Captain Dendra Weaver said she fought tough battles throughout her decadelong career in the West Virginia National Guard. "I'm pretty tough, I've seen some stuff and I had my breaking point in Afghanistan."
But the real battle, she said, began when she returned home to Charleston, West Virginia, when she began to receive private Facebook messages from her high-ranking boss. "The inappropriate conversations that were very lewd and sexual in nature that he would send me."
She said she tried to avoid him, until one day, he ordered her into his office. "He said, 'Captain, if you repeat one word I say in here to anyone, I will f---ing kill you, do you understand me?’"
Frightened he could destroy her career but wanting the sexual harassment to stop, Weaver said she went to the one woman she felt she could trust — Lt. Col. Teresa James — one of the highest ranking women inside the West Virginia National Guard.
Serving in Silence: Women Felt "Unsafe at Work"
"She was untouchable, she was a fast tracker," Capt. Weaver explained.
But what the captain didn’t know is James also had a secret about the very same man.
"I was like, 'Oh my God, he's going to do the same thing to her that he did to me,’” James told the News4 I-Team. “I did not want to have sex with him, and it was rape."
Lt. Col. James said after Weaver confided in her, she started to hear about other women claiming they too were sexually harassed or assaulted by the same man.
That, and not the rape itself, is what caused her to break down during the interview. "I've had to deal with not saying something early on,” she explained. “That's been a big deal for me. Dealing with the guilt that of had I said something earlier, perhaps, if I wouldn't have been so selfish, perhaps they would not have had to do what they had to go through."
Lt. Col. James said she now felt it was her duty to come forward and report her rape, even though she had kept it quiet for years because she was worried it could destroy her 34-year career.
And, she said, that's exactly what happened.
Lt. Col. James told the I-Team she tried everything she knew from filing complaints with the Department of Defense, the National Guard Bureau and Sexual Assault Response Coordinators.
James said one of those SARCs, “She told me that they didn't believe me. That her boss, a colonel, said that I was playing the rape card."
Since James and her alleged attacker were high-ranking officers, the National Guard dispatched a special team from its Office of Complex Administrative Investigations, which "substantiated" her case.
"They did a wonderful job investigating,” James said. “But why are we spending all this money to travel all over the country to investigate and it has no meaning?”
Because James said she was told the state of West Virginia didn't have money or authority to bring a court martial against her attacker.
Instead, as the I-Team found, most guard units across the country must rely on local law enforcement to investigate sexual assaults. The local prosecutor in James’s case told her the statute of limitations had expired.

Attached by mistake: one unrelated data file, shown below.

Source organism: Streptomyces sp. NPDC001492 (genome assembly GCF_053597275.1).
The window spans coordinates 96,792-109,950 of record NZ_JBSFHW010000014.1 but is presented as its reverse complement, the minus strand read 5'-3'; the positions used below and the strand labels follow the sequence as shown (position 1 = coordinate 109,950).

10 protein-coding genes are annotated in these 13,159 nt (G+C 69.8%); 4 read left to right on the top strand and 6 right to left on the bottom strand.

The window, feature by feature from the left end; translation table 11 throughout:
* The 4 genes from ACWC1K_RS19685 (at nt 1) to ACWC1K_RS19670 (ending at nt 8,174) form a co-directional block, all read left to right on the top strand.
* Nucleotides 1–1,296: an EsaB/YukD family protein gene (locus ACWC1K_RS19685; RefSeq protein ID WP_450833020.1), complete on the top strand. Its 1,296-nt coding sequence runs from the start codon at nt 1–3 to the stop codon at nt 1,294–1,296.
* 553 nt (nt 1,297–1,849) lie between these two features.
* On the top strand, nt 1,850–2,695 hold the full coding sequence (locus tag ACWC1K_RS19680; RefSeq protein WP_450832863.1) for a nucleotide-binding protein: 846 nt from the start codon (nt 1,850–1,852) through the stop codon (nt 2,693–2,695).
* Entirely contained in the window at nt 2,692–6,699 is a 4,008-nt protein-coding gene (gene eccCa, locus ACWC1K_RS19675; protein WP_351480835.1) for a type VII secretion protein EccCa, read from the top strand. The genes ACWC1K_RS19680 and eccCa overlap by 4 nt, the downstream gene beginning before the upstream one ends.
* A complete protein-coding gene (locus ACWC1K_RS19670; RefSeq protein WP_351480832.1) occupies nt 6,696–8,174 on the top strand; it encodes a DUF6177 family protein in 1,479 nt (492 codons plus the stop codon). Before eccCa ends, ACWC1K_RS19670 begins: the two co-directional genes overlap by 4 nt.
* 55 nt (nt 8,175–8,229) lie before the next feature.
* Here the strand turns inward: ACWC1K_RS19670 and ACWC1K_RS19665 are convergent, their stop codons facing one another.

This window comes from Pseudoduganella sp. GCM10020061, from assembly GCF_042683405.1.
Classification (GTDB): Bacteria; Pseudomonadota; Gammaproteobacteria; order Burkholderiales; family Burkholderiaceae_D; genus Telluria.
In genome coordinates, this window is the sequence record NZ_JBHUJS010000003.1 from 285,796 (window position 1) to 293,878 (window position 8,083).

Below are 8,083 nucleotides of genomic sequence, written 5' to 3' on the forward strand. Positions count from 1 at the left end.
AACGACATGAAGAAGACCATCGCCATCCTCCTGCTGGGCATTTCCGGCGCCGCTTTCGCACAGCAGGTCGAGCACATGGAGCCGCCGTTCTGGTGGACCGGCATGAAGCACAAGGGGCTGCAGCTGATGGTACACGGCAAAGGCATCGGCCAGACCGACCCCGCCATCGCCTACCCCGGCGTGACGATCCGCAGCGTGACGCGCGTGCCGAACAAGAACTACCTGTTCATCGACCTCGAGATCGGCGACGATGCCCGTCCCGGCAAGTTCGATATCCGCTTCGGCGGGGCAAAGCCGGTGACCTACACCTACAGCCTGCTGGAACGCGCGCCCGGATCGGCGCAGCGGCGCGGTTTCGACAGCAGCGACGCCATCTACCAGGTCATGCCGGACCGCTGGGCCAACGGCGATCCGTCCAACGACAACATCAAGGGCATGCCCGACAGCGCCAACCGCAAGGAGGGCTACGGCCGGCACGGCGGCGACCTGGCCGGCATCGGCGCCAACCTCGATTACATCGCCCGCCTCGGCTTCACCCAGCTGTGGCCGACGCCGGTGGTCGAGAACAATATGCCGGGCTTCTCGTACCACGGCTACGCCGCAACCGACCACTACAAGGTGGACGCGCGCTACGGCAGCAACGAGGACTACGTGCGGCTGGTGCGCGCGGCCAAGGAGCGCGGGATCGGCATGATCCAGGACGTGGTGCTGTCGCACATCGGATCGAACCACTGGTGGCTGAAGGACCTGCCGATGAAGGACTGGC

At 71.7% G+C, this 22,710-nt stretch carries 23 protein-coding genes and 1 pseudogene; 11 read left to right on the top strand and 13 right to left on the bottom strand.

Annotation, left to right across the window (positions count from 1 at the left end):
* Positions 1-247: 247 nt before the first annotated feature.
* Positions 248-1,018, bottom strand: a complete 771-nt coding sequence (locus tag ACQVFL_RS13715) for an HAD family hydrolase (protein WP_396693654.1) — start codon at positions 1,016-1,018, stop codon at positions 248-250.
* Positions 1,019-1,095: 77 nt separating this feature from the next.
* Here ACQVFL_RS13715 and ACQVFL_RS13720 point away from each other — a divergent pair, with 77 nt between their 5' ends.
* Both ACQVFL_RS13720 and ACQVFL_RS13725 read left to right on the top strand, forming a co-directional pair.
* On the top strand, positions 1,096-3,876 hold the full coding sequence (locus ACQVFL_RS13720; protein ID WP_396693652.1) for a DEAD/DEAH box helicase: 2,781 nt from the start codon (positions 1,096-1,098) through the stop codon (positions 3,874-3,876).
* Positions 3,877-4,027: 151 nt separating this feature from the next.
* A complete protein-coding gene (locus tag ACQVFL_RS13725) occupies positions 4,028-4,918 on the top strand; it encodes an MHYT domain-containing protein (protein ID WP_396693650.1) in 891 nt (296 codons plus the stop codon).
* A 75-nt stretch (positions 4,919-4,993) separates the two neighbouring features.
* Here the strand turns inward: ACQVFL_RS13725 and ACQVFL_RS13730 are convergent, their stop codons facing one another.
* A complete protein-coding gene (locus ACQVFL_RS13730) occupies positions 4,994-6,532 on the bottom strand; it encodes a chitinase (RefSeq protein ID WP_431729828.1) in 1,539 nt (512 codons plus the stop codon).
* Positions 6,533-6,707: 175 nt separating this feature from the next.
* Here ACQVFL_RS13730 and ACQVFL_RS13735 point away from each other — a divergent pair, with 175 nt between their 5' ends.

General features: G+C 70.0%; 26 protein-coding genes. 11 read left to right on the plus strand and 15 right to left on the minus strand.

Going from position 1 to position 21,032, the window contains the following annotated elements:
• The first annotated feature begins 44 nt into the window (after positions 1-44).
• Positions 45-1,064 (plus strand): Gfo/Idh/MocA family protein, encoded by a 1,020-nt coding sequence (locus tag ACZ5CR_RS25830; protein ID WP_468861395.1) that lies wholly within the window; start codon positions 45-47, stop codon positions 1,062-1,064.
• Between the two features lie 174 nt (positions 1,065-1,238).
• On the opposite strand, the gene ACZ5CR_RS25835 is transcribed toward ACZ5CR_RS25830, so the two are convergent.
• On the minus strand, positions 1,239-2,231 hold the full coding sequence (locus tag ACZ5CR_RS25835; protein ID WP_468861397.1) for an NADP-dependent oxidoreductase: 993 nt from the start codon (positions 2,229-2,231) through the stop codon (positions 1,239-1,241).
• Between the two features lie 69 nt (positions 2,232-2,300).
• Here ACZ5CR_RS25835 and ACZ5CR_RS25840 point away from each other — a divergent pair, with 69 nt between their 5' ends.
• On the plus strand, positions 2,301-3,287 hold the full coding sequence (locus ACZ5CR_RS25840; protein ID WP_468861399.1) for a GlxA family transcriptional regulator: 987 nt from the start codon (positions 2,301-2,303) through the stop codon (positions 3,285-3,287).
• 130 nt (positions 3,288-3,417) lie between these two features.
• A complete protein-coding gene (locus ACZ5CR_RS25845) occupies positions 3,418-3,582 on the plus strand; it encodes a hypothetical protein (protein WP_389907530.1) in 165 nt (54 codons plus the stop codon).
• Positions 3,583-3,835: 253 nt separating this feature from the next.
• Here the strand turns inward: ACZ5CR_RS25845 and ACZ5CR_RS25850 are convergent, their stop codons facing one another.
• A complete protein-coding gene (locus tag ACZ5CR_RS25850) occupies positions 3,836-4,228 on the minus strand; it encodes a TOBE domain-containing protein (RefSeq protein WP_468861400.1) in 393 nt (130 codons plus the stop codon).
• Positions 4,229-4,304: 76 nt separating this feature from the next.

Meaning there was only one person left who could punish her perpetrator: West Virginia's Adjutant Gen. James Hoyer.
"I believe that the cases that we've dealt with, with the tools that we have, we have done the maximum level of punishment under the system that we have available to us," Gen. Hoyer told the I-Team when he sat down to discuss how he’s tackling sexual assault inside his unit.
He explained he agreed to accept the officer’s "resignation in lieu of adverse action" instead of pushing for a dishonorable discharge because the officer was so close to retirement. The two-star general said he also delayed the officer from getting his $62,000 a year pension by placing two letters of reprimand, or GOMARs, into his file. "One of the reasons that we've done those is to impact their ability not to get a job in a federal agency or a state agency."
But Capt. Weaver and Lt. Col. James say they think the officer got off lightly, while they both feel retaliated against by being ordered to undergo medical evaluations questioning whether they were fit for duty.
When asked if that’s a career killer, Capt. Weaver quickly responded, “It was. Absolutely.”
Lt. Col. James agreed. "I've absolutely been reprised against."
But Gen. Hoyer disagreed. “We have not retaliated against individuals, and all the cases that have come forward to us related to sexual assault, sexual harassment and inappropriate conduct, we have a record of dealing with perpetrators, and I think you'll see we don't have a record of reprisals."
In the end, Lt. Col. James said if she had known her guard unit couldn’t bring a court martial in her case, she would never have come forward.
“One of the hardest things I've ever had to do is to report that,” she said, calling it harder than going through war. “I lost everything and I did nothing wrong. I know I lost my opportunity to continue to serve and be a full colonel. It was a goal. And it will never happen.”
In a statement to News4, the West Virginia National Guard (WVNG) says the "allegations presented are not reflective of the commands' actions and efforts in cases of sexual assault." Click here to read WVNG's full statement.